Personal web page : http://iramis.cea.fr/nimbe/Phocea/Membres/Annuaire/index.php?uid=carrot
Laboratory link : http://iramis.cea.fr/nimbe/licsen/
Bacteria are always present in our environment whether natural, industrial, medical-hospital ... Their presence is generally not harmful and can even be beneficial. Nevertheless, some of them being pathogenic, they can represent a real danger and be at the origin of public health problems. Controlling this microbial flora and its development still remain a challenge in different areas of applications.
Very recent studies have shown that after only a few hours of adhesion to surfaces, bacteria were able to "feel" contact with the surface and to modify their proteome. Among the under or over expressed proteins, some are involved in the reactivity of bacteria to antimicrobials. These original data could explain some of the resistance phenomena observed today. What are the surfaces characteristics involved in these physiological evolutions? This is a crucial question to which it is now essential to provide elements of knowledge and answers, in order to help to the choice of surfaces and/or to the modifications of surfaces to be made (implants, medical environment, etc.).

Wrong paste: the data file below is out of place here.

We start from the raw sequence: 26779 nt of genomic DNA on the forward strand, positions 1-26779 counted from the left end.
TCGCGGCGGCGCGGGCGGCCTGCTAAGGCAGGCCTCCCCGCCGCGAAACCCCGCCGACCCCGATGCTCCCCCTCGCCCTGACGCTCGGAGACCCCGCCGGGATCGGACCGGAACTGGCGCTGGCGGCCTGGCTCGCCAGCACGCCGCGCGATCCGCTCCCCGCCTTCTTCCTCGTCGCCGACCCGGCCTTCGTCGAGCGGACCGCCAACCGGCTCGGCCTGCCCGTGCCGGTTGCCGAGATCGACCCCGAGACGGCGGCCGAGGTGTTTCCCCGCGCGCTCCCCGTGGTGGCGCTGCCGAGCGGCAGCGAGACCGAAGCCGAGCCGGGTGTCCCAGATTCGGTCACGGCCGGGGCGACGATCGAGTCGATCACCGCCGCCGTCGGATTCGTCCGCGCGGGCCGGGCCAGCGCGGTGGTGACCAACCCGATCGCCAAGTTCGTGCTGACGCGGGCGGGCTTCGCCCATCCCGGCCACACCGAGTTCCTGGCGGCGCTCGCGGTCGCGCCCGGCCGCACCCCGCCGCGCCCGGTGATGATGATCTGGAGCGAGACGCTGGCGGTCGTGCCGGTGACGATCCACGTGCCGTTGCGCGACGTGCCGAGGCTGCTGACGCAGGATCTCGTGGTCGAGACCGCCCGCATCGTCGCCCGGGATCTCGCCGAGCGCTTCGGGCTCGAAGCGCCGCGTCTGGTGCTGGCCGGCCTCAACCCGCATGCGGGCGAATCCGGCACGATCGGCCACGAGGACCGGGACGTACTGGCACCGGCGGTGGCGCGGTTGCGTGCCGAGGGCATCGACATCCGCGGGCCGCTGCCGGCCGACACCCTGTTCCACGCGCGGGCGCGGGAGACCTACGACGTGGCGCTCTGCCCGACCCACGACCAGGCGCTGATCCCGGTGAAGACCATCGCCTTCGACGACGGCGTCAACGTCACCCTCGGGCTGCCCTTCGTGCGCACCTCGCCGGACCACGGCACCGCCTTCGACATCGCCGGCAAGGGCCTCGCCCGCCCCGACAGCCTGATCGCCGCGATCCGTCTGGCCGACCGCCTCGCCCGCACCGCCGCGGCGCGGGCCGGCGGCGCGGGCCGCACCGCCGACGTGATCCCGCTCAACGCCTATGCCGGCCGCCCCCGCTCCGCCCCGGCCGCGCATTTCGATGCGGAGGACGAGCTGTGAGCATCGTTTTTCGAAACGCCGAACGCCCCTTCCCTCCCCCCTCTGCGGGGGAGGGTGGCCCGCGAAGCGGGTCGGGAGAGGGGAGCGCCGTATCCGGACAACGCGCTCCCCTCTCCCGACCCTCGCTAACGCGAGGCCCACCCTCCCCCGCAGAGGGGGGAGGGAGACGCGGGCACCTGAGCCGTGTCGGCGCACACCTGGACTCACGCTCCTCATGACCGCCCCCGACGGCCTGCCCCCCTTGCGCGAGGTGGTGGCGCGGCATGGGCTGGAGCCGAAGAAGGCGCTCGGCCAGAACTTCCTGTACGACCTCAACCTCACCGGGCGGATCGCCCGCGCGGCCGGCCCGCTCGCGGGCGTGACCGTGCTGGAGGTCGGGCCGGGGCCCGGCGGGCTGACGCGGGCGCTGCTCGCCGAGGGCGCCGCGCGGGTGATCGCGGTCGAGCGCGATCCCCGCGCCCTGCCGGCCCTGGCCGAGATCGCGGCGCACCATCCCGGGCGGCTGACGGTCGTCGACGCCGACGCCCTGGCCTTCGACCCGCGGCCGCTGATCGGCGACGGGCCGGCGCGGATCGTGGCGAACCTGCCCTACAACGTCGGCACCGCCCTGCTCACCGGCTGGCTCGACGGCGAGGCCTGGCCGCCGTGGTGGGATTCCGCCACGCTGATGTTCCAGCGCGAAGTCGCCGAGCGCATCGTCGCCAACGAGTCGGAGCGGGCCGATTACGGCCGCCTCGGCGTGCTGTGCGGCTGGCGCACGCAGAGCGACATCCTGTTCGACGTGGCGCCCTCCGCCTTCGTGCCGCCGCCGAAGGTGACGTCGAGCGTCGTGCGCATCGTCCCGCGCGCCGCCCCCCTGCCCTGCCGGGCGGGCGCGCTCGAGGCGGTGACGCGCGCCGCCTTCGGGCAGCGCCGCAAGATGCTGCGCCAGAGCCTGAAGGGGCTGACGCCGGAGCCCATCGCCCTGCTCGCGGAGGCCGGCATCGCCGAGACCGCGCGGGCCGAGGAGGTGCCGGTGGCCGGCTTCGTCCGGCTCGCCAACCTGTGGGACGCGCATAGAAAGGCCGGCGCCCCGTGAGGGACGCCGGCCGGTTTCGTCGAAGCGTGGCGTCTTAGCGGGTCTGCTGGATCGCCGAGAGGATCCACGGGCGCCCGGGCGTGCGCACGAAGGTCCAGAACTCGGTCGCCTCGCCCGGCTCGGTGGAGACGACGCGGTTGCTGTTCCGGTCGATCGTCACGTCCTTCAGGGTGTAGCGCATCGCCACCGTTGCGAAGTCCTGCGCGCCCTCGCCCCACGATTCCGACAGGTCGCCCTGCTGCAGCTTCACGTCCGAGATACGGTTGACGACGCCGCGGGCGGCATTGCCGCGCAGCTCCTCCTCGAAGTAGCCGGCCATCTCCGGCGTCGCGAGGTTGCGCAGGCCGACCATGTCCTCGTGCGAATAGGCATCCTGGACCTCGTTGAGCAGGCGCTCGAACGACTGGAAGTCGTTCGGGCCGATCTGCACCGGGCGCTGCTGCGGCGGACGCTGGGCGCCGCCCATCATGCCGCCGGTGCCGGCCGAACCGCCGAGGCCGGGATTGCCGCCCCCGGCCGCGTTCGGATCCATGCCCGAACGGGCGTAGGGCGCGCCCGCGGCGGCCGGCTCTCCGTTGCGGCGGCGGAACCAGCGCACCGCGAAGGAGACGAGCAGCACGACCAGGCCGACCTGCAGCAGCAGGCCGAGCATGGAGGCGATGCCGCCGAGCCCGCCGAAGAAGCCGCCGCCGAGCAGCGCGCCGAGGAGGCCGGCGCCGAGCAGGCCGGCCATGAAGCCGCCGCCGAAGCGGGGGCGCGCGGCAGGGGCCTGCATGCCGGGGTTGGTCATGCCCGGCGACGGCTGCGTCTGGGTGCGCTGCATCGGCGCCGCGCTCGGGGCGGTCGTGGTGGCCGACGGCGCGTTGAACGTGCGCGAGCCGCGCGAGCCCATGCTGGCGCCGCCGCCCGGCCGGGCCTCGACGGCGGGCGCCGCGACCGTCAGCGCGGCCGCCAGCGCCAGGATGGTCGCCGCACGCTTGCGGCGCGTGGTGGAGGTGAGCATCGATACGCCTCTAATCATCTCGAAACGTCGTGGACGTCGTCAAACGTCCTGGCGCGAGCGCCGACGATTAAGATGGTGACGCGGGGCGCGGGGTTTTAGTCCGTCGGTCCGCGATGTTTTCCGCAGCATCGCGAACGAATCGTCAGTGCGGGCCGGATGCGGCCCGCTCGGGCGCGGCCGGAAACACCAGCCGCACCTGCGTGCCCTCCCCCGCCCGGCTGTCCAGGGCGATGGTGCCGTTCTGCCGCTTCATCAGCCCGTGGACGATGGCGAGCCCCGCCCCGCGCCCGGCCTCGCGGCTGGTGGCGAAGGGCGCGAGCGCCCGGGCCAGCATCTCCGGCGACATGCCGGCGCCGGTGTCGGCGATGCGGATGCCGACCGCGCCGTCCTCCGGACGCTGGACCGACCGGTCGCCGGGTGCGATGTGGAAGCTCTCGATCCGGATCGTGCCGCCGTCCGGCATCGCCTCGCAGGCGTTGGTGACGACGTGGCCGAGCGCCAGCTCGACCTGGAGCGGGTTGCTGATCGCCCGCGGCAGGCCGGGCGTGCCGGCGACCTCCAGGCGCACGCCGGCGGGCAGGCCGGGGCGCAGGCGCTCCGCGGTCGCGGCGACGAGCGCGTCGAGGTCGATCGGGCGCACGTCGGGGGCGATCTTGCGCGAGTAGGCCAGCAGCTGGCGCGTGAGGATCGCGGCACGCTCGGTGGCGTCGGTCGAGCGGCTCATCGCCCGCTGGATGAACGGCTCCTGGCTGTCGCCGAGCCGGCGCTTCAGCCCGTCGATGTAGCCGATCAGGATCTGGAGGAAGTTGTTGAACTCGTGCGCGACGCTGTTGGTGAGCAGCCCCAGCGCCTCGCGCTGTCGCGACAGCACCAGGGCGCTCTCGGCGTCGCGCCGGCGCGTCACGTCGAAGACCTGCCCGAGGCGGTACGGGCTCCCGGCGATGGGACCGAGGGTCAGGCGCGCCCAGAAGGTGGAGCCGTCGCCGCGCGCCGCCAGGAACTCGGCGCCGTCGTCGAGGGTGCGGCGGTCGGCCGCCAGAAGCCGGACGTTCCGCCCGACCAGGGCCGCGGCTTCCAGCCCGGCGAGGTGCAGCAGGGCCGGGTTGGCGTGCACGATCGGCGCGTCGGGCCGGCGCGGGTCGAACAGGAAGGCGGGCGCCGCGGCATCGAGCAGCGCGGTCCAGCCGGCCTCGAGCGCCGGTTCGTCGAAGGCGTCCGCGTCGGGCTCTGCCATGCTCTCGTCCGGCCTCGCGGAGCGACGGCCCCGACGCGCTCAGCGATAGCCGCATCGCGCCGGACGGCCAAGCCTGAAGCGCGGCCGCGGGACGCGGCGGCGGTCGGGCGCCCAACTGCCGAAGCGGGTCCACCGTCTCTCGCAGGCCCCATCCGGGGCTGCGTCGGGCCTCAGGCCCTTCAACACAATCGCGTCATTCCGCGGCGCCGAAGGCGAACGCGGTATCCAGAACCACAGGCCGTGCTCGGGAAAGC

The proposed thesis will therefore focus on the design of surfaces modified by polymers already studied previously (BRICAPAC project),1 showing a strong interaction with bacteria and a modular bacteriostatic effect. Here, we will try to better understand the impact of these interactions while changing the physicochemical parameters of the polymer layer. We will also graft other types of polymers with, for example, different charges, or to form amphiphilic or ampholytic copolymers. 3D surfaces will also be grafted (from nanoparticles) to study the impact of interactions in solution. Finally, nanostructured surfaces with defined patterns can be obtained from grafted polymers or nanoparticles, thanks to inkjet printing techniques. These new surfaces should make it possible to identify the factors behind the previously discussed adaptations (chemical composition, bacterial/surface adhesion interactions, mechanical stress, etc.). The proposed thesis will therefore concern the study of the reactivity of bacteria to antimicrobial agents, after adhesion to these surfaces. It will be carried out in close collaboration with a partner team specialized in bioadhesion and reactivity of immobilized bacteria (AgroParisTech INRA, UMR GMPA, Massy).